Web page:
To chide from
Chide Chide (ch[imac]d), v. t. [imp. {Chid} (ch[i^]d), or {Chode} (ch[imac]d Obs.); p. p. {Chidden}, {Chid}; p. pr. & vb. n. {Chiding}.] [AS. c[=i]dan; of unknown origin.] 1. To rebuke; to reprove; to scold; to find fault with. [1913 Webster]

Upbraided, chid, and rated at. --Shak. [1913 Webster]

2. Fig.: To be noisy about; to chafe against. [1913 Webster]

The sea that chides the banks of England. --Shak. [1913 Webster]

{To chide hither}, {To chide from}, or {To chide away}, to cause to come, or to drive away, by scolding or reproof.

Syn: To blame; rebuke; reprove; scold; censure; reproach; reprehend; reprimand. [1913 Webster]


The Collaborative International Dictionary of English. 2000.

Look at other dictionaries:

  • To chide away — Chide Chide (ch[imac]d), v. t. [imp. {Chid} (ch[i^]d), or {Chode} (ch[imac]d Obs.); p. p. {Chidden}, {Chid}; p. pr. & vb. n. {Chiding}.] [AS. c[=i]dan; of unknown origin.] 1. To rebuke; to reprove; to scold; to find fault with. [1913 Webster]… …   The Collaborative International Dictionary of English

  • To chide hither — Chide Chide (ch[imac]d), v. t. [imp. {Chid} (ch[i^]d), or {Chode} (ch[imac]d Obs.); p. p. {Chidden}, {Chid}; p. pr. & vb. n. {Chiding}.] [AS. c[=i]dan; of unknown origin.] 1. To rebuke; to reprove; to scold; to find fault with. [1913 Webster]… …   The Collaborative International Dictionary of English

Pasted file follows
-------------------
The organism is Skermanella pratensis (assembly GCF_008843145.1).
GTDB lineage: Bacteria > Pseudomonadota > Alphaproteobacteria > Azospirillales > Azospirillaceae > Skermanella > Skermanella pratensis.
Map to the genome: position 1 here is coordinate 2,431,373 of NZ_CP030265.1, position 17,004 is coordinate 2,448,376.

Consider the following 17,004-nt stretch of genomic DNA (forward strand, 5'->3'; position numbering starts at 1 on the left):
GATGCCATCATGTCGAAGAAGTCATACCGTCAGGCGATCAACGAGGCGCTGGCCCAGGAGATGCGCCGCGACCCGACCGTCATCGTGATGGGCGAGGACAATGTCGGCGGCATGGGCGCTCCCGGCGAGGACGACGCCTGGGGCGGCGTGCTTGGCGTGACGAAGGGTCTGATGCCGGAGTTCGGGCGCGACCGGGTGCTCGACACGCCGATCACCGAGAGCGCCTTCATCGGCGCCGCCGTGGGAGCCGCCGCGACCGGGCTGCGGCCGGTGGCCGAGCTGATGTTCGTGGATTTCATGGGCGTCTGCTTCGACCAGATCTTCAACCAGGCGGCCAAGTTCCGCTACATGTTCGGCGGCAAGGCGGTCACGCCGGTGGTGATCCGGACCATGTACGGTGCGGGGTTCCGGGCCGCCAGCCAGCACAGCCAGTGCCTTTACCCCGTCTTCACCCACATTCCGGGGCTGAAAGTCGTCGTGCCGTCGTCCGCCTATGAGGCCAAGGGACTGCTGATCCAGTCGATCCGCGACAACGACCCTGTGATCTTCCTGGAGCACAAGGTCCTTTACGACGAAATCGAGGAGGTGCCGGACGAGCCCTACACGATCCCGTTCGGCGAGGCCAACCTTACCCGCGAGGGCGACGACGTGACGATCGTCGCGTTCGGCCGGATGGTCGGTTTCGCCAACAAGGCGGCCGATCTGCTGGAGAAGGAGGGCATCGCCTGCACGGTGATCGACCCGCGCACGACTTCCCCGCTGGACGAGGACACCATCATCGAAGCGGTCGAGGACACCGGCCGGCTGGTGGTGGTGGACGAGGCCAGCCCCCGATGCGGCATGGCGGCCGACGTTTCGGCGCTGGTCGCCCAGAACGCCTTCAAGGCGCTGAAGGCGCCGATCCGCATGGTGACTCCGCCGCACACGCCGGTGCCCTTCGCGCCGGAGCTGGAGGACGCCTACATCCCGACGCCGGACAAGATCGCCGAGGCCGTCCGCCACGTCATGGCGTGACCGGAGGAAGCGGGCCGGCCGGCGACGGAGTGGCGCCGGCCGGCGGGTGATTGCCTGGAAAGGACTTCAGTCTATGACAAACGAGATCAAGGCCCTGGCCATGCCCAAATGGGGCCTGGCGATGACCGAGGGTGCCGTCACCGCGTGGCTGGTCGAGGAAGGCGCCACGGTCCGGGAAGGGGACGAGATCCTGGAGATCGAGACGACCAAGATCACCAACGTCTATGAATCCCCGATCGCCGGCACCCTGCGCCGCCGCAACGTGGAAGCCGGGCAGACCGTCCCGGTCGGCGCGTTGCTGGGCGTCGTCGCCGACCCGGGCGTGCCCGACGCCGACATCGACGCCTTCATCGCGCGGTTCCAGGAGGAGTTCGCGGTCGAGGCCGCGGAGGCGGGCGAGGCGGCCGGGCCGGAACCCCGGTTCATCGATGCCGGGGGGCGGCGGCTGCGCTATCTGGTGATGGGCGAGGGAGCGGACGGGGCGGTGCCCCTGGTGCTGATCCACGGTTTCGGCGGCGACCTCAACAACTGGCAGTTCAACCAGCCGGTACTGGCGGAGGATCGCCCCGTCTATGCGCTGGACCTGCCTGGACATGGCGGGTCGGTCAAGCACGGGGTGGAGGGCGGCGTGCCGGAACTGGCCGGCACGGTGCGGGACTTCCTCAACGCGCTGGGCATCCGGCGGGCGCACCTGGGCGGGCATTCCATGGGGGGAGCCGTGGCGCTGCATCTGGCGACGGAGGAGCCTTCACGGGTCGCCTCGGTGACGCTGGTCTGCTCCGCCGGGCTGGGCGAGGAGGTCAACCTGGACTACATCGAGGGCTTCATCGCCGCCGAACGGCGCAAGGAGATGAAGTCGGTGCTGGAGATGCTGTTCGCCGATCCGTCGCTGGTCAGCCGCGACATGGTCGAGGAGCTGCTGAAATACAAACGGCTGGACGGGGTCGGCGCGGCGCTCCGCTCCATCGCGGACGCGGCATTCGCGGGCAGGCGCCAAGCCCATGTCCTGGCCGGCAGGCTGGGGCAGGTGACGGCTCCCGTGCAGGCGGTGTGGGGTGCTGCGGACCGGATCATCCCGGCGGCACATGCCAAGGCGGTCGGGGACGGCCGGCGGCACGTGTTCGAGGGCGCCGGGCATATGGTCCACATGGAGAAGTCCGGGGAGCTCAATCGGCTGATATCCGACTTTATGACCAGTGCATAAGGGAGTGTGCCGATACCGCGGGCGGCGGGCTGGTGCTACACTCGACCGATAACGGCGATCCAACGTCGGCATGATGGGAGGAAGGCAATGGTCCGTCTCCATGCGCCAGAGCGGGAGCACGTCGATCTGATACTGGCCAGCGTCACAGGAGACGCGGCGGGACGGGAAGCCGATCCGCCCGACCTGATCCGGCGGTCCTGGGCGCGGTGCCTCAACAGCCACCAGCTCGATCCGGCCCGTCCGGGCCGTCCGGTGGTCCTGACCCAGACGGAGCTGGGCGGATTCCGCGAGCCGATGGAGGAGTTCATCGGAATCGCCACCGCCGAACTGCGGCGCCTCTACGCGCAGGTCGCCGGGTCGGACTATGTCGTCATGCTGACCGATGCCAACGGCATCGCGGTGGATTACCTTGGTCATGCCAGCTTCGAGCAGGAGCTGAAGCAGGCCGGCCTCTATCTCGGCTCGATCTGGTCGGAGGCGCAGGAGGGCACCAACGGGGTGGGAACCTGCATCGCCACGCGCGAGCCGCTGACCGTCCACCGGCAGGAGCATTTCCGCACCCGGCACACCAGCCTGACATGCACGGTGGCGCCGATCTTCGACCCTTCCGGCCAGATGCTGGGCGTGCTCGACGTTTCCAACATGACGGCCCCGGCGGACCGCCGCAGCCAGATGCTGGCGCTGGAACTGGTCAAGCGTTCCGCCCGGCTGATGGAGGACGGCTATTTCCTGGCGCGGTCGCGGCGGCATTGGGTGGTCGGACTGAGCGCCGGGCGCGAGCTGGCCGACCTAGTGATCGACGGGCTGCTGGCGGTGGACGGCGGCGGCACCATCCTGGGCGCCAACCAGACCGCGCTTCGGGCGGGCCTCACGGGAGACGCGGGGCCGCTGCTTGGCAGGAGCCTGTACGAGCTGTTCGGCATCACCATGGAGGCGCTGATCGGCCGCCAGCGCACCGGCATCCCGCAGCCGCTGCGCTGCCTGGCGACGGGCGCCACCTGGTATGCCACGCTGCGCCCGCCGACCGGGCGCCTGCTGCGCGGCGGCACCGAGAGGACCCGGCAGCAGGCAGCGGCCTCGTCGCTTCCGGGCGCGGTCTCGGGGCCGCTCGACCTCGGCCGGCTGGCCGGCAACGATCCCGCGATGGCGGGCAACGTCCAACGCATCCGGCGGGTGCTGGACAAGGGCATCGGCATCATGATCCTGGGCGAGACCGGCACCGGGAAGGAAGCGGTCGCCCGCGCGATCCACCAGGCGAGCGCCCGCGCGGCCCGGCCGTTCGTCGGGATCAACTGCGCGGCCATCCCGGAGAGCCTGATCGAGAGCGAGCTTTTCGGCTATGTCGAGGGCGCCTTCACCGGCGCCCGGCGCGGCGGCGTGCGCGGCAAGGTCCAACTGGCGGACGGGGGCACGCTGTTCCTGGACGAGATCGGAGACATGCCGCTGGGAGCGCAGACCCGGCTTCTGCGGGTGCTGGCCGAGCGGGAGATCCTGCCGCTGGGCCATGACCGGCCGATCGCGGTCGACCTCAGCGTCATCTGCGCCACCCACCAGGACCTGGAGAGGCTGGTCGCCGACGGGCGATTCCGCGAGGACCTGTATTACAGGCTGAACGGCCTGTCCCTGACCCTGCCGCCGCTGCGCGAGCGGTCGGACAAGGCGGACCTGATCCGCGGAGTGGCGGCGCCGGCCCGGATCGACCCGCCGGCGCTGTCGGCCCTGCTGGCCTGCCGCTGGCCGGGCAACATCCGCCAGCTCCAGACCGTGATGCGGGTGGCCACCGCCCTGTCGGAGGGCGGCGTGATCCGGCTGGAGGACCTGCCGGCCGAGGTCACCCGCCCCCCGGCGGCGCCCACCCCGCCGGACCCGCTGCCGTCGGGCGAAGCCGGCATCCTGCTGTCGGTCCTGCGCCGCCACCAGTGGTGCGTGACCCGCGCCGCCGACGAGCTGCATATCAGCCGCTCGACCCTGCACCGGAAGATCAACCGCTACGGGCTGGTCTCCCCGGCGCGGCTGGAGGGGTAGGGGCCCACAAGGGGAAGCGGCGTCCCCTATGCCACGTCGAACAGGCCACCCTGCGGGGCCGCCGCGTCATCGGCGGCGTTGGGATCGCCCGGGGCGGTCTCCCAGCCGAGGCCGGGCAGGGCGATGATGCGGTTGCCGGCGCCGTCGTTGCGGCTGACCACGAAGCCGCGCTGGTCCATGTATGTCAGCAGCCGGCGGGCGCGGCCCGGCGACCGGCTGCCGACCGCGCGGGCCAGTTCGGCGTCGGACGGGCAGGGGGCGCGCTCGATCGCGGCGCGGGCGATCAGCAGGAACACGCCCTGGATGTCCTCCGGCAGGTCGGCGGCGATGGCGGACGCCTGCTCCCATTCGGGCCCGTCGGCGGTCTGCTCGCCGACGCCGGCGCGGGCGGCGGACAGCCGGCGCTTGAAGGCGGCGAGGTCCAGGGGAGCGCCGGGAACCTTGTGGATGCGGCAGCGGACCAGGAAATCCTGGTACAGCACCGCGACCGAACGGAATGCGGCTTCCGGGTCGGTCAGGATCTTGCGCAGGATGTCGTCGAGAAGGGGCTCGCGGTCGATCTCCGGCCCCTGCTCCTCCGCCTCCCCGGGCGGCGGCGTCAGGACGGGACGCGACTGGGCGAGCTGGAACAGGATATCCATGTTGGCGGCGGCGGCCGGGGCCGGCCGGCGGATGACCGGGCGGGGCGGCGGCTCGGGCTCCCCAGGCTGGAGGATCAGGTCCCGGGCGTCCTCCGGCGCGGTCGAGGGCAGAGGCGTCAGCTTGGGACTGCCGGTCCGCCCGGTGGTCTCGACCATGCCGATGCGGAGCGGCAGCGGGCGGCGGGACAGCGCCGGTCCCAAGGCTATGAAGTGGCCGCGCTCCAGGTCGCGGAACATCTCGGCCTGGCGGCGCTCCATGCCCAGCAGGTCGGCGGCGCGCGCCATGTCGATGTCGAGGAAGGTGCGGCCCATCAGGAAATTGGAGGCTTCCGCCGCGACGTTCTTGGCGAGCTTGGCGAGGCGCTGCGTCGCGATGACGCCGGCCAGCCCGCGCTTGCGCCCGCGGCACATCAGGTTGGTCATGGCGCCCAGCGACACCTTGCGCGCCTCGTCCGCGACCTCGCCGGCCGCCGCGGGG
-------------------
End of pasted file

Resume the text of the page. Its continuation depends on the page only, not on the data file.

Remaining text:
• Chide — (ch[imac]d), v. t. [imp. {Chid} (ch[i^]d), or {Chode} (ch[imac]d Obs.); p. p. {Chidden}, {Chid}; p. pr. & vb. n. {Chiding}.] [AS. c[=i]dan; of unknown origin.] 1. To rebuke; to reprove; to scold; to find fault with. [1913 Webster] Upbraided, chid …   The Collaborative International Dictionary of English

  • chide — [tʃaıd] v [I and T] written [: Old English; Origin: cidan to quarrel, chide , from cid fighting ] to tell someone that you do not approve of something that they have done or said = ↑scold ▪ Edward, you are naughty, Dorothy chided. chide sb for… …   Dictionary of contemporary English

  • chide — verb (chid or chided; chid or chidden or chided; chiding) Etymology: Middle English, from Old English cīdan to quarrel, chide, from cīd strife Date: before 12th century intransitive verb to speak out in an …   New Collegiate Dictionary

  • chide — late 12c., scold, nag, rail, originally intransitive, from O.E. cidan to contend, quarrel, complain not found outside Old English (though Liberman says it is probably related to OHG *kîdal wedge, with a sense evolution from brandishing sticks to… …   Etymology dictionary

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